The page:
In terms of body image issues, I think the question is a trickier one and its connection to feminism is tenuous. But it boils down to this: Can women truly love and accept our bodies if we're trying to Spanx them into an oppressive ideal? I think it depends on the person and the motive. If you're a size 10 and you desperately want to believe that you're a size 8 so you squeeze into a too-tight foundation garment to look like you think you should look, then yeah. You're probably not feeling the body-acceptance love. But if you have a dress that could benefit from a smoothing or shaping garment and you don't have crazy expectations of what it's going to do for you and your self-image, I think that seems like a healthier approach. What doesn't seem healthy is feeling like a bad feminist if you want to experiment with different foundation garments.

As for how this all relates to sewing? Well, in the making of my last two pencil skirts, I've found that the fit is so good that there's no reason I would need a bodyshaper. Yet another point for sewing as a body-positive activity!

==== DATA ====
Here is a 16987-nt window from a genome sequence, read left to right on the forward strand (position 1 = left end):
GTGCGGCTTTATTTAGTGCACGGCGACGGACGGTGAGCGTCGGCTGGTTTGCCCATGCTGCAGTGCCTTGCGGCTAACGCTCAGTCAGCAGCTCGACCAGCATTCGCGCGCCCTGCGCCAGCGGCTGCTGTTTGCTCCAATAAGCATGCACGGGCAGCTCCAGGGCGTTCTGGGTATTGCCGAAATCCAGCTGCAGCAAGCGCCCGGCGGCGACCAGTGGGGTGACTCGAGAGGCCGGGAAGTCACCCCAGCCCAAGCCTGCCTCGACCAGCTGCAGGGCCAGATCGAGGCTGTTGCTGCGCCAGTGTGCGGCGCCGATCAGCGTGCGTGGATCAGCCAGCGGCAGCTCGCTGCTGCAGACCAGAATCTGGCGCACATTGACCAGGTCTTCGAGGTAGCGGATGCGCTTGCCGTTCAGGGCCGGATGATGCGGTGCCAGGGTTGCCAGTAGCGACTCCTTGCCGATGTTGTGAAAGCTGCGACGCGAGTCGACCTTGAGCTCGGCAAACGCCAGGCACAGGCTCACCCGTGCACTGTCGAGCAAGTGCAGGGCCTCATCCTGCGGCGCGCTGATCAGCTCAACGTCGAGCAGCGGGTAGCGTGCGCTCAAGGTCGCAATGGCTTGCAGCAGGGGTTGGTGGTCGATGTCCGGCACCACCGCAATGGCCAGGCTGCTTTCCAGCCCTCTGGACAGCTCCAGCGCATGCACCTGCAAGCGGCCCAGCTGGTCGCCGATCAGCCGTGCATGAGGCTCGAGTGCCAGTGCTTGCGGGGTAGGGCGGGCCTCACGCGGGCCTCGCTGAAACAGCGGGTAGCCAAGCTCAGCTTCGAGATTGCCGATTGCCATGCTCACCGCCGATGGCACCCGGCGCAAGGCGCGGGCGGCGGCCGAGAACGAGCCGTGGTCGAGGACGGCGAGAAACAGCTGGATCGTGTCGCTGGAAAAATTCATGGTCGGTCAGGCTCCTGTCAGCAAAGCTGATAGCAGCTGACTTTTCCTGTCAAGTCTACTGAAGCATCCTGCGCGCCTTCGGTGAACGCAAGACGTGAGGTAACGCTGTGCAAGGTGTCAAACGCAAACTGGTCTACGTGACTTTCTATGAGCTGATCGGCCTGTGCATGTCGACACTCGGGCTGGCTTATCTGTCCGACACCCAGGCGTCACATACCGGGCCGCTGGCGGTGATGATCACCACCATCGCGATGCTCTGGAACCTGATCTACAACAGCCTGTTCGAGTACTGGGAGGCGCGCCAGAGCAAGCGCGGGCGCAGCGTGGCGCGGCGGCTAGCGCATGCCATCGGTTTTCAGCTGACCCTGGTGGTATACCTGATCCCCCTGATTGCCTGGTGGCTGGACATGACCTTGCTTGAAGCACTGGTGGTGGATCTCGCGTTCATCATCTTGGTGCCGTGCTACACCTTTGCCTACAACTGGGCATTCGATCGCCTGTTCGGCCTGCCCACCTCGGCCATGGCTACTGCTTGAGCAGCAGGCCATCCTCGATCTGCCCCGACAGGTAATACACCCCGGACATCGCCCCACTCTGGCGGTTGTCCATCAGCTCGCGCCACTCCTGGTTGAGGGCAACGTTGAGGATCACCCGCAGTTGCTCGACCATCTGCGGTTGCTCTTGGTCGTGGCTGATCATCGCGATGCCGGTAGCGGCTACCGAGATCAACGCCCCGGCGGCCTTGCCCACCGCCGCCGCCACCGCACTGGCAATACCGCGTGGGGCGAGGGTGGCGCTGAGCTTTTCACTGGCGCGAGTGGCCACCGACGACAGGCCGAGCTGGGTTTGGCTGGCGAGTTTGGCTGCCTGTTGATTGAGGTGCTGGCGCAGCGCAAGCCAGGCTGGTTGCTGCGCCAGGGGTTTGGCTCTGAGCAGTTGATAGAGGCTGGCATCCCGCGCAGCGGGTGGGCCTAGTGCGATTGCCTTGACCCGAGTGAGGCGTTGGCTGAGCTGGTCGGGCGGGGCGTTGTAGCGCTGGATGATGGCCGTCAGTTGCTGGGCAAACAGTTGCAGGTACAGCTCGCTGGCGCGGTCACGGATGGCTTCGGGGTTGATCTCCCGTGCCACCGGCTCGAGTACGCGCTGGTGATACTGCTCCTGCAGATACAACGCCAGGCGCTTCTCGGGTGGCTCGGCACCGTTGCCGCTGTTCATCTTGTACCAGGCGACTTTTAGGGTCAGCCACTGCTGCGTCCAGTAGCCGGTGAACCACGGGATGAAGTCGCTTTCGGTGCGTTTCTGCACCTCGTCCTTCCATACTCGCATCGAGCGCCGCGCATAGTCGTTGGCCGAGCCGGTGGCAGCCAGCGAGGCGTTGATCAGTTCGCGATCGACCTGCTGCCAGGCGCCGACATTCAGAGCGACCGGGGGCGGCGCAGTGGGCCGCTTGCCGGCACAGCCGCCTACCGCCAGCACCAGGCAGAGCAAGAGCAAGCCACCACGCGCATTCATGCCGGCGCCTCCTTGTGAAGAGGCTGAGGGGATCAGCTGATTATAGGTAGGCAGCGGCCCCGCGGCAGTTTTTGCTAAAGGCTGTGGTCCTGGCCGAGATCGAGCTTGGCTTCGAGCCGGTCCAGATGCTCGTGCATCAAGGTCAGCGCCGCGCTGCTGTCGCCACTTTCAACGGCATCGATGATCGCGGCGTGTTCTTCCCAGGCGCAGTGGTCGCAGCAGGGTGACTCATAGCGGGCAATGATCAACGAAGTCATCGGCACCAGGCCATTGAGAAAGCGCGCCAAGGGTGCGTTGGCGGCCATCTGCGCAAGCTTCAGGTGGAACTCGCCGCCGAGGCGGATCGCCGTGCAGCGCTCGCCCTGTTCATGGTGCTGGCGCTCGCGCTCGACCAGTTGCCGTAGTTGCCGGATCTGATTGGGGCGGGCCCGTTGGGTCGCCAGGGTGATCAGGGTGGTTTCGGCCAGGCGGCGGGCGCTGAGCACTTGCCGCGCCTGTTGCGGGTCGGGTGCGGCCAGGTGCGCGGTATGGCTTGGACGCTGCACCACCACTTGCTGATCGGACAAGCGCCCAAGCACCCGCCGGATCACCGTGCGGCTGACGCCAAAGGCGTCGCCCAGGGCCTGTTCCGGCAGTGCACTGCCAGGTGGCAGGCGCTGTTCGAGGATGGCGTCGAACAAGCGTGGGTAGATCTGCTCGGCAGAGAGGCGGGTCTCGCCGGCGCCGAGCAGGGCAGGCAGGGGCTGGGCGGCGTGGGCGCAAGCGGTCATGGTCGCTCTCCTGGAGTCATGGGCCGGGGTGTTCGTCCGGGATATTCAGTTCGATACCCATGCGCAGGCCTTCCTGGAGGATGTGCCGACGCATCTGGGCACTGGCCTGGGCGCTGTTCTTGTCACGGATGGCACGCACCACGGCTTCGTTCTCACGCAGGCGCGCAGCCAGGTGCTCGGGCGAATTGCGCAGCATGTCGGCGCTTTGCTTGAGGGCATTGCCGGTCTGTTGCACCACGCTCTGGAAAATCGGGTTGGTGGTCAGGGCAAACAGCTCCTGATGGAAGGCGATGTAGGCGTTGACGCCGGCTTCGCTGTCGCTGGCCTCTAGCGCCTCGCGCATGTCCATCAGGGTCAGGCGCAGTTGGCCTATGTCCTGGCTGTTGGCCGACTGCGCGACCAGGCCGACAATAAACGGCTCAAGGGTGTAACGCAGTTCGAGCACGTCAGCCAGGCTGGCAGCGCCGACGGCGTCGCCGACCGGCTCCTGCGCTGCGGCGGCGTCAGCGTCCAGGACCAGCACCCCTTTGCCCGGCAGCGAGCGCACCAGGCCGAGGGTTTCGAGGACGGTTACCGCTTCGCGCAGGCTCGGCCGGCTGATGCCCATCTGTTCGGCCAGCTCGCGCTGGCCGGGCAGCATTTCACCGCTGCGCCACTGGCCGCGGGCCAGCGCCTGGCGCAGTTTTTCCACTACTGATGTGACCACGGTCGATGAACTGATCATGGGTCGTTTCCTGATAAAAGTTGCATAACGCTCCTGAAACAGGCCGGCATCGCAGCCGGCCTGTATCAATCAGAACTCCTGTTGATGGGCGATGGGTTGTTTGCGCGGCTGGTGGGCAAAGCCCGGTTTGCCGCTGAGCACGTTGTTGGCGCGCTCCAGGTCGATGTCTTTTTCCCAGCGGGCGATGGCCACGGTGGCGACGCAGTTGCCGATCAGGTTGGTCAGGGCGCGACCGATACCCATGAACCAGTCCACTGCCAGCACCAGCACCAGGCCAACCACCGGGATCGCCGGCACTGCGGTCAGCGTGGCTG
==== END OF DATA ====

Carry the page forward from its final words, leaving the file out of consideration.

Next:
What do you all think? I know you'll have some opinions on this one!


63 comments:

  1. I think it's also important to recognize one of the fundamental aspects of feminism here: choice. It's not the 1950s. You're not forced to wear constricting undergarments by virtue of their ubiquitous availability and the lack of options to buy anything else. You're not wearing it in a context where it takes on metaphorical significance in comparison to the societal restrictions in your life. In short, you're a) cognisant of the history that comes with it, but b) are able to own that history and make it a positive choice for yourself.